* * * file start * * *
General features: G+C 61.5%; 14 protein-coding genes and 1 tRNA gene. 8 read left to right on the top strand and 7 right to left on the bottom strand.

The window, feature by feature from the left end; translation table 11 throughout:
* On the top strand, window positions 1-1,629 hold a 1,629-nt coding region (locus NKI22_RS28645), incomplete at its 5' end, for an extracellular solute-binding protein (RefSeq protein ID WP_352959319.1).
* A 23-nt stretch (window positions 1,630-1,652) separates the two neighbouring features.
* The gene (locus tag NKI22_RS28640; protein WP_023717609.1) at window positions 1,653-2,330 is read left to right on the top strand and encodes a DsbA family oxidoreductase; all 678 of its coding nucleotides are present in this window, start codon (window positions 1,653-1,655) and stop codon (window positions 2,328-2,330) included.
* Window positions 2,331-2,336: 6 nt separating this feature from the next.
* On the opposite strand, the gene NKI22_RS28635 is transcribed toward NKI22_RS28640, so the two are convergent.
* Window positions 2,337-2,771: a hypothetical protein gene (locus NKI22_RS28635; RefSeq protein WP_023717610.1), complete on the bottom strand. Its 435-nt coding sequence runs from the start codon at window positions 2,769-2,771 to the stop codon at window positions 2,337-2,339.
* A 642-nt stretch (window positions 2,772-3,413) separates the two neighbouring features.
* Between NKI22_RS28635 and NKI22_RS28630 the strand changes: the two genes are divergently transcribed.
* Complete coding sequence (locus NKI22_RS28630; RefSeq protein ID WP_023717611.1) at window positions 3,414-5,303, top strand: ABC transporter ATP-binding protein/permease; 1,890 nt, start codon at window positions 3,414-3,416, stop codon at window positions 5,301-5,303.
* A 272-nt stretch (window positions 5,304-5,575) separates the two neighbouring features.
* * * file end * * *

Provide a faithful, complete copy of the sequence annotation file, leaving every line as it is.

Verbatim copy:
General features: G+C 61.5%; 14 protein-coding genes and 1 tRNA gene. 8 read left to right on the top strand and 7 right to left on the bottom strand.

The window, feature by feature from the left end; translation table 11 throughout:
* On the top strand, window positions 1-1,629 hold a 1,629-nt coding region (locus NKI22_RS28645), incomplete at its 5' end, for an extracellular solute-binding protein (RefSeq protein ID WP_352959319.1).
* A 23-nt stretch (window positions 1,630-1,652) separates the two neighbouring features.
* The gene (locus tag NKI22_RS28640; protein WP_023717609.1) at window positions 1,653-2,330 is read left to right on the top strand and encodes a DsbA family oxidoreductase; all 678 of its coding nucleotides are present in this window, start codon (window positions 1,653-1,655) and stop codon (window positions 2,328-2,330) included.
* Window positions 2,331-2,336: 6 nt separating this feature from the next.
* On the opposite strand, the gene NKI22_RS28635 is transcribed toward NKI22_RS28640, so the two are convergent.
* Window positions 2,337-2,771: a hypothetical protein gene (locus NKI22_RS28635; RefSeq protein WP_023717610.1), complete on the bottom strand. Its 435-nt coding sequence runs from the start codon at window positions 2,769-2,771 to the stop codon at window positions 2,337-2,339.
* A 642-nt stretch (window positions 2,772-3,413) separates the two neighbouring features.
* Between NKI22_RS28635 and NKI22_RS28630 the strand changes: the two genes are divergently transcribed.
* Complete coding sequence (locus NKI22_RS28630; RefSeq protein ID WP_023717611.1) at window positions 3,414-5,303, top strand: ABC transporter ATP-binding protein/permease; 1,890 nt, start codon at window positions 3,414-3,416, stop codon at window positions 5,301-5,303.
* A 272-nt stretch (window positions 5,304-5,575) separates the two neighbouring features.